Identifying the Challenges
Some challenges that come with a stroke may be obvious to everyone, such as losing the ability to walk. Other challenges, however, may be more difficult to spot and more emotionally charged for family members. Some people experience personality changes after a stroke, like becoming more careless and forgetful or more irritable and depressed. These emotional challenges can cause strains in their relationships, but can become easier to deal with when loved ones recognize that they are results of the stroke. Talking to your doctor or another professional may help you identify these types of challenges.

Looking for Support
Over 7 million Americans survive strokes every year, so if you or a loved one has experienced a stroke, you are not alone. Everyone has different experiences after their stroke, but finding support from others who are going through something similar can be helpful for stroke survivors and their loved ones. Other people may be able to offer advice, resources, or simply a sympathetic ear when it’s needed. Many people connect to stroke support groups for help and friendship.

Finding Ways to Overcome
While some challenges after a stroke can be overcome, others may remain with you for the rest of your life. Finding ways to cope with your new challenges can be frustrating and overwhelming, but there are many resources available to help you. In addition to the expertise offered by physical therapists, occupational therapists, and other professionals, there are plenty of resources online and in communities. For example, the Stroke Association keeps a library of daily living tips with ideas for coping with daily challenges faced by stroke survivors.

Seeking Stroke Rehabilitation
Many stroke survivors find that rehabilitation is the most important and helpful part of their recovery. Rehabilitation can offer help in identifying challenges, emotional support, and professional expertise in coping with new challenges.

Rehabilitation after a stroke is different for every person, because every stroke survivor has different challenges. Rehabilitation may help with self-care skills like feeding and dressing, mobility skills like walking or using a wheelchair, communication skills like speaking, cognitive skills such as problem solving or remembering, and social skills for interacting with others and dealing with emotions. It sometimes also involves more advanced skills, like re-learning how to drive or vocational training so that you can return to work.

Rehabilitation takes place in a variety of settings, from long-term in-patient care facilities to outpatient facilities you may visit a few times a week. It’s also conducted by a wide variety of professionals, including nurses, physical or occupational therapists, speech-language pathologists, social workers, and audiologists.

Where to Find Rehabilitation
Many different types of facilities offer rehabilitation for strokes, including Maplewood of Sauk Prairie. Maplewood has many highly competent, caring staff who enjoy working with stroke patients to regain as much functioning and mobility as possible. We offer an intensive and well organized program that will be targeted to meet your unique needs. If you are interested in setting up a post-stroke rehabilitation program for yourself or a loved one, please give us a call at (608) 643-3383.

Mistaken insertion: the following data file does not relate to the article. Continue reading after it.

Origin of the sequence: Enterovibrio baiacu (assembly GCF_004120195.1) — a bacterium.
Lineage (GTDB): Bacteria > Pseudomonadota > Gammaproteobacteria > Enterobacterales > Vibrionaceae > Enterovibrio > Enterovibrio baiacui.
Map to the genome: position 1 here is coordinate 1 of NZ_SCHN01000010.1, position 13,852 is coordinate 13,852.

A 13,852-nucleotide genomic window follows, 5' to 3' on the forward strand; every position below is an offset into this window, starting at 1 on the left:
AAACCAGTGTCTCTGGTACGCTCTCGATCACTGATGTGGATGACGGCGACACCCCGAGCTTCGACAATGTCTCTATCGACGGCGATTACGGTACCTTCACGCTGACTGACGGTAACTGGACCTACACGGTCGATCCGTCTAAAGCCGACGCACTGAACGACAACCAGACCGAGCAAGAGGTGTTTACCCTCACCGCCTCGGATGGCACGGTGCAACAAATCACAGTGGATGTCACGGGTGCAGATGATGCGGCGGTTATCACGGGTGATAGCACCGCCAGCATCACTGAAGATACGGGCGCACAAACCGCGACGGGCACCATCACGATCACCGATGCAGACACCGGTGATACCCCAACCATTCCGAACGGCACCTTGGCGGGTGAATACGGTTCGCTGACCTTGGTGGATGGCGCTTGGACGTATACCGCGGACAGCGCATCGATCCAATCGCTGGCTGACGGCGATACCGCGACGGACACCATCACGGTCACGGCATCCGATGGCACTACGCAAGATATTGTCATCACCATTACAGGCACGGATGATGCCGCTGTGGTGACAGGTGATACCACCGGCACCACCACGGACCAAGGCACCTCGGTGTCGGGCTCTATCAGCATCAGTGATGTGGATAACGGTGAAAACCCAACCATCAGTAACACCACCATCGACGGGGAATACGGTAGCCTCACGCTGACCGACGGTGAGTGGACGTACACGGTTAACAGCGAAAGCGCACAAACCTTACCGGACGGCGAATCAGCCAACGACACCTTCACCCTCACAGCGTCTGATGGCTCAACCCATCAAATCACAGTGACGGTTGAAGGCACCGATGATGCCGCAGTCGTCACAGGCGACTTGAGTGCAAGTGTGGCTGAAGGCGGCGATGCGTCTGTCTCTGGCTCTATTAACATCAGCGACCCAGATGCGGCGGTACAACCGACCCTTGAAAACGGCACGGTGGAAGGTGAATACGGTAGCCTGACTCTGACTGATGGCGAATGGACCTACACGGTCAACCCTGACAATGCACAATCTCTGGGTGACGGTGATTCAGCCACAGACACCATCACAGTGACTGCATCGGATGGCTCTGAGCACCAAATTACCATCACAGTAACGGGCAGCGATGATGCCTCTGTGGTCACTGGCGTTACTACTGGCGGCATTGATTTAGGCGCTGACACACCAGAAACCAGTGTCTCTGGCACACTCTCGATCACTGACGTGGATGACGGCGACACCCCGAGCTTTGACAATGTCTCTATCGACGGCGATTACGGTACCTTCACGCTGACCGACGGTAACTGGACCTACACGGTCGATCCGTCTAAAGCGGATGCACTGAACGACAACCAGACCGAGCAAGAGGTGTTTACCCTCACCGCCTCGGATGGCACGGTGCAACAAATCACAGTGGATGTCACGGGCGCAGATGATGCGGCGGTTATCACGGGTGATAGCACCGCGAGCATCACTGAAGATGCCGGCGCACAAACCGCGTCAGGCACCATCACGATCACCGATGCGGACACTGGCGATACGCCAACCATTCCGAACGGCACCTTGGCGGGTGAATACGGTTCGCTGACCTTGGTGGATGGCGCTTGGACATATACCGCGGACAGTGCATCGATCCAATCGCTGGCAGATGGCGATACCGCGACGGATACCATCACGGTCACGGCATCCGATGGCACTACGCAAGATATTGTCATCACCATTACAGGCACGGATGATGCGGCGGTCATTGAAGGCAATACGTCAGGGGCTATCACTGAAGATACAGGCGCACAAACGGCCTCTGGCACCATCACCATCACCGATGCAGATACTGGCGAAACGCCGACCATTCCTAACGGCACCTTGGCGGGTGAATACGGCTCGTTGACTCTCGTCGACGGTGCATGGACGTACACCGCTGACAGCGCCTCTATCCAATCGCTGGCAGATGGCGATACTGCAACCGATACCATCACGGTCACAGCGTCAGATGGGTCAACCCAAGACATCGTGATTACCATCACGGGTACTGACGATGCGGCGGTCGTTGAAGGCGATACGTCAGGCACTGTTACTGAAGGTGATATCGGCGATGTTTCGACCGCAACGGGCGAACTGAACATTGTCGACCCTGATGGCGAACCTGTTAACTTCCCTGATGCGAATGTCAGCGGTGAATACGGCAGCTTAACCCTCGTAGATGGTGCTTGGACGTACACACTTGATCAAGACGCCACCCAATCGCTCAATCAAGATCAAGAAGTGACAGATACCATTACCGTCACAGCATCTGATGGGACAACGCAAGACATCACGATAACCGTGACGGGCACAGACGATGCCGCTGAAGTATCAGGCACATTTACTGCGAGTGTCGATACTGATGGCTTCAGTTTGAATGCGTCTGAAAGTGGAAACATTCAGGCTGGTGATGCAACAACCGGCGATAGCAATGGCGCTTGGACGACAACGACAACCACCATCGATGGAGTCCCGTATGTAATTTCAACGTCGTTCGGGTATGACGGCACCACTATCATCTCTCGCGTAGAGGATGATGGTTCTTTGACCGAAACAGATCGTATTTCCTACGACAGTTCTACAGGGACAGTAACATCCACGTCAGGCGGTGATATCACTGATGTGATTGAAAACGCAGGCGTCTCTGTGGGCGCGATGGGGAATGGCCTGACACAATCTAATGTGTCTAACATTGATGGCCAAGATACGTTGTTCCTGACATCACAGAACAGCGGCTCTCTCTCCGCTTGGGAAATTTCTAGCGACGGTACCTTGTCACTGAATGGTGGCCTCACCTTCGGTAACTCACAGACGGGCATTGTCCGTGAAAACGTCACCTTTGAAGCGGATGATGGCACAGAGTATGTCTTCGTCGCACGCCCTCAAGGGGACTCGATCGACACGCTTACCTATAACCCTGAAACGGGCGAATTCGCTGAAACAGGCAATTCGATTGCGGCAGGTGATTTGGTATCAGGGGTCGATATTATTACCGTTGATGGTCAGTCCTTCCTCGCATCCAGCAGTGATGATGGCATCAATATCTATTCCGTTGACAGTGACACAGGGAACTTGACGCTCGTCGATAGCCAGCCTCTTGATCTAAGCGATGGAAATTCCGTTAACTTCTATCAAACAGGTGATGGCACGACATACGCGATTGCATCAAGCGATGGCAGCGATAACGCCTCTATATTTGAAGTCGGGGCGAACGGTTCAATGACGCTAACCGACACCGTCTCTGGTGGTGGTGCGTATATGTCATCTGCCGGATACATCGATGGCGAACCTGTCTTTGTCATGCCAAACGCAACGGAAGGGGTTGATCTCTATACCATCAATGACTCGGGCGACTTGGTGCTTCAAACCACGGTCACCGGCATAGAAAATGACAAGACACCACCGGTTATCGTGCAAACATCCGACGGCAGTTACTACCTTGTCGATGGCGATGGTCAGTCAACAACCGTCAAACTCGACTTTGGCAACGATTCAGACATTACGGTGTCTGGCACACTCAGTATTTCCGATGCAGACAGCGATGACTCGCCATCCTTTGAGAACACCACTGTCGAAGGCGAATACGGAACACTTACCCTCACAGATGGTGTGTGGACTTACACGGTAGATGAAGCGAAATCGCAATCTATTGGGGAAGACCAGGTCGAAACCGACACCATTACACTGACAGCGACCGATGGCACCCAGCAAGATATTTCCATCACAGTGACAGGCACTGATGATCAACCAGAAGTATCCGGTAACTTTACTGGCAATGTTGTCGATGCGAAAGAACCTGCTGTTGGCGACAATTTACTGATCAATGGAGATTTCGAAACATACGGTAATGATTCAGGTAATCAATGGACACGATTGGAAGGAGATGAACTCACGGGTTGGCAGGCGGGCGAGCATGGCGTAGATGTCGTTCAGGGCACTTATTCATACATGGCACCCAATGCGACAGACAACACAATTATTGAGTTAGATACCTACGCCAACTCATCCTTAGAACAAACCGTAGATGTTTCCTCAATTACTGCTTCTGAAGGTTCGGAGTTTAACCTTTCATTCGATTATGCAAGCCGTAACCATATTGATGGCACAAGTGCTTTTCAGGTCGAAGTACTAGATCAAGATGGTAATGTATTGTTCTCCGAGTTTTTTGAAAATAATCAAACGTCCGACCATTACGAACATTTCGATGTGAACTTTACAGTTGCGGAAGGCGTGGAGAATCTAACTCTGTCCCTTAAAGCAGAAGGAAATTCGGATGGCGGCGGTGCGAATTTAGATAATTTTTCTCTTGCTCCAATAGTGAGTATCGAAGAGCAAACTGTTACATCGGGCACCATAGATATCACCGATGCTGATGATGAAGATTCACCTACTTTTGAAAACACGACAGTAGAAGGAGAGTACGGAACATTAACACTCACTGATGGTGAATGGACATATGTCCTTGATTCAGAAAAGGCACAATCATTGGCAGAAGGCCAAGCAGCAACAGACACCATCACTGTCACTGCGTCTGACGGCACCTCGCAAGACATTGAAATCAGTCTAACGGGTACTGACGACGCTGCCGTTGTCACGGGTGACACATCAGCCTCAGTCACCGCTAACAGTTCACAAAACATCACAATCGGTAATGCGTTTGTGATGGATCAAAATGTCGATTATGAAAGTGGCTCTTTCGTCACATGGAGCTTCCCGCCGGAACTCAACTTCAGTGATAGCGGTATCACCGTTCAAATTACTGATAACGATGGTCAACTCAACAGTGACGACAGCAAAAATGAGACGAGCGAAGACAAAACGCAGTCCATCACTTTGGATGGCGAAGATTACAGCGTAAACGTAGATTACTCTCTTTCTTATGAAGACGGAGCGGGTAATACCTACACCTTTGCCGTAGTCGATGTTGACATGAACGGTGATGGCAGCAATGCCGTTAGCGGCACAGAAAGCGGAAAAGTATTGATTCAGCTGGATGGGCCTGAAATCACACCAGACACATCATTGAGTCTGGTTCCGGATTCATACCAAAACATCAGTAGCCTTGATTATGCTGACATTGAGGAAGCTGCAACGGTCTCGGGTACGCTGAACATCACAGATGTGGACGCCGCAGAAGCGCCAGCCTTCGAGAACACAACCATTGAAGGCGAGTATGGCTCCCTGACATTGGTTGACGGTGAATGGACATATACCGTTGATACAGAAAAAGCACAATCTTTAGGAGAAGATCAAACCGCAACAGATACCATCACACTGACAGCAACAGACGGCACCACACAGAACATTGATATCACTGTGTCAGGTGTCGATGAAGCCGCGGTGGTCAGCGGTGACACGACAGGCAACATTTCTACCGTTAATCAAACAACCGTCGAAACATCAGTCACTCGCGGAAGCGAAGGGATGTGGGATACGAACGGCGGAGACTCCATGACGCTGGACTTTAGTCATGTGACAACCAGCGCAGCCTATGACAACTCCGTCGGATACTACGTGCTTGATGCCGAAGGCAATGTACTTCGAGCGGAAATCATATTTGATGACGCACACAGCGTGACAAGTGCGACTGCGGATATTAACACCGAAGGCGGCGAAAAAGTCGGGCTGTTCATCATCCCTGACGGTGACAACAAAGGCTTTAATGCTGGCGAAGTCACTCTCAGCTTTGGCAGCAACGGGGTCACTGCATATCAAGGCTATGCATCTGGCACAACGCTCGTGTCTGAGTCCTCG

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According to the American Stroke Association, Stroke is a disease that affects the arteries leading to and within the brain. It is theNo. 5 cause of death and a leading cause of disability in the United States.

A stroke occurs when a blood vessel that carries oxygen and nutrients to the brain is either blocked by a clot or bursts (or ruptures). When that happens, part of the brain cannot get the blood (and oxygen) it needs, so it and brain cells die.

Some Stroke Statistics

  • About 795,000 Americans each year suffer a new or recurrent stroke. That means, on average, a stroke occurs every 40 seconds.
  • Stroke kills nearly 129,000 people a year. It is the No. 5 cause of death.
  • On average, every 4 minutes someone dies of stroke.
  • About 40 percent of stroke deaths occur in males, and 60 percent in females.
  • In 2010, worldwide prevalence of stroke was 33 million, with 16.9 million people having a first stroke. Stroke is the leading cause of adult disability.
  • 2010 for stroke-related medical costs and disability.
  • African-Americans have nearly twice the risk for a first-ever stroke than Caucasians and a much higher death rate from stroke.

It is extremely beneficial to be able to identify when someone is having a stroke.  The faster they are able to get medical attention, the better their chances of recovery are.

To identify someone who is having a stroke, remember the acronym FAST.


F:  Face Drooping – Does one side of the face droop or is it numb? Ask the person to smile. Is the person’s smile uneven?

A:  Arm Weakness Is one arm weak or numb? Ask the person to raise both arms. Does one arm drift downward?

S:  Speech Difficulty – Is speech slurred? Is the person unable to speak or hard to understand? Ask the person to repeat a simple sentence, like “The sky is blue.” Is the sentence repeated correctly?

T:  Time to call 9-1-1 – If someone shows any of these symptoms, even if the symptoms go away, call 9-1-1 and get the person to the hospital immediately. Check the time so you’ll know when the first symptoms appeared.

Identifying the symptoms of a stroke and getting prompt medical attention can make all of the difference in the lasting effects and the recovery of the stroke victim.